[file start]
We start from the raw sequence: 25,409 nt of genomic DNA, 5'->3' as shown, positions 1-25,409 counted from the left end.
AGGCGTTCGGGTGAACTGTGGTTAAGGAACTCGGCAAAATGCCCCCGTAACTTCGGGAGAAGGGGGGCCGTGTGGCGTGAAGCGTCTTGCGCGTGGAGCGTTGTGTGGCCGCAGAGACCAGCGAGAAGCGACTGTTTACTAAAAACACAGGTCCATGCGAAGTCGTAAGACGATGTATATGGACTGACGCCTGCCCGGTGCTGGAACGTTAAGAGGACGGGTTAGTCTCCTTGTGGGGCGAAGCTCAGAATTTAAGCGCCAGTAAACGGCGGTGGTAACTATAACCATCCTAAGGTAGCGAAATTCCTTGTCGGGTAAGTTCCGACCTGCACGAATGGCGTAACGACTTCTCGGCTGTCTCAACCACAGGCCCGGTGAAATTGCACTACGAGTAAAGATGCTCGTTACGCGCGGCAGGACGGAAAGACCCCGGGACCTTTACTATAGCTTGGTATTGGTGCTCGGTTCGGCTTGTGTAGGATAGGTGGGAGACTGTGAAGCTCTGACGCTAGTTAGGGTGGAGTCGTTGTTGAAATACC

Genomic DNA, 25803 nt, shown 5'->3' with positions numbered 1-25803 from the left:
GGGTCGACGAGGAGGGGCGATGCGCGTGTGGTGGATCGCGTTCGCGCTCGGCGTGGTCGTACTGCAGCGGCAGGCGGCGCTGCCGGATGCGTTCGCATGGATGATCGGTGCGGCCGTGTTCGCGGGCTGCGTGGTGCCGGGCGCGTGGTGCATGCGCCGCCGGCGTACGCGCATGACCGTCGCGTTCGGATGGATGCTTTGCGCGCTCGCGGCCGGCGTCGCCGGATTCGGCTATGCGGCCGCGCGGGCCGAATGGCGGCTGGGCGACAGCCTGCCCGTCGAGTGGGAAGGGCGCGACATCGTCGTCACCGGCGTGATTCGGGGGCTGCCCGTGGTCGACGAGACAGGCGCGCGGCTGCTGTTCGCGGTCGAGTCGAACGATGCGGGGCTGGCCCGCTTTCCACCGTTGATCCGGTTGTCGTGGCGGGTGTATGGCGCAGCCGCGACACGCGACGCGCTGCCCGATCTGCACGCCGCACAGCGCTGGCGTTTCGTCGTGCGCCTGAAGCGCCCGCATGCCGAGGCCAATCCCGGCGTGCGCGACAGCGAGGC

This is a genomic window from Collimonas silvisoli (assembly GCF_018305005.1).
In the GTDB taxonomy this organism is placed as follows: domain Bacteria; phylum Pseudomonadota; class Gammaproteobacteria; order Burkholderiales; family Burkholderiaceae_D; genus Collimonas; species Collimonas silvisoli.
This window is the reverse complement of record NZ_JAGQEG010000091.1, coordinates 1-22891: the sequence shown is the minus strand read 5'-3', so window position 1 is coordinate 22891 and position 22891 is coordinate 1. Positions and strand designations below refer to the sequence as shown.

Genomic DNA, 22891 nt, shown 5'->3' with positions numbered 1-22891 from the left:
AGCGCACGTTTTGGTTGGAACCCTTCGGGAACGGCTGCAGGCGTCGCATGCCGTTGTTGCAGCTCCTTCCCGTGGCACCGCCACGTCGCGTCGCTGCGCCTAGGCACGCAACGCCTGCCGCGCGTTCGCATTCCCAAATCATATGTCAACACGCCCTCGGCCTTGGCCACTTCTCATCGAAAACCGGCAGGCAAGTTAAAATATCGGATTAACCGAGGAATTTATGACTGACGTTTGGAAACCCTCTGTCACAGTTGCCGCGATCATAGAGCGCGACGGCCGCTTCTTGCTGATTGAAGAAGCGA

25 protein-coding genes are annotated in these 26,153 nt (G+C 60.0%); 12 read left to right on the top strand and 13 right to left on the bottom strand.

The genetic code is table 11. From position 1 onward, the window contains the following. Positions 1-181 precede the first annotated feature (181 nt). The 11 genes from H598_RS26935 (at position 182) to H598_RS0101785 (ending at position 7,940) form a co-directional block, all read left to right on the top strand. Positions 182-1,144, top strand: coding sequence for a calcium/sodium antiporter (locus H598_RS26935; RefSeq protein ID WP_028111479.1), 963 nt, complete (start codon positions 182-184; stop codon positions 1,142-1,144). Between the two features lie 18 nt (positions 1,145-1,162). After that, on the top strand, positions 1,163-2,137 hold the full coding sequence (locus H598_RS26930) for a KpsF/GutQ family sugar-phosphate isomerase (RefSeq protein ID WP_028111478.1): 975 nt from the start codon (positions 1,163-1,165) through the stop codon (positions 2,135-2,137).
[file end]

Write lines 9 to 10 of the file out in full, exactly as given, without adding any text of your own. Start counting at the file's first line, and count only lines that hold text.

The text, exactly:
AGCGCACGTTTTGGTTGGAACCCTTCGGGAACGGCTGCAGGCGTCGCATGCCGTTGTTGCAGCTCCTTCCCGTGGCACCGCCACGTCGCGTCGCTGCGCCTAGGCACGCAACGCCTGCCGCGCGTTCGCATTCCCAAATCATATGTCAACACGCCCTCGGCCTTGGCCACTTCTCATCGAAAACCGGCAGGCAAGTTAAAATATCGGATTAACCGAGGAATTTATGACTGACGTTTGGAAACCCTCTGTCACAGTTGCCGCGATCATAGAGCGCGACGGCCGCTTCTTGCTGATTGAAGAAGCGA

25 protein-coding genes are annotated in these 26,153 nt (G+C 60.0%); 12 read left to right on the top strand and 13 right to left on the bottom strand.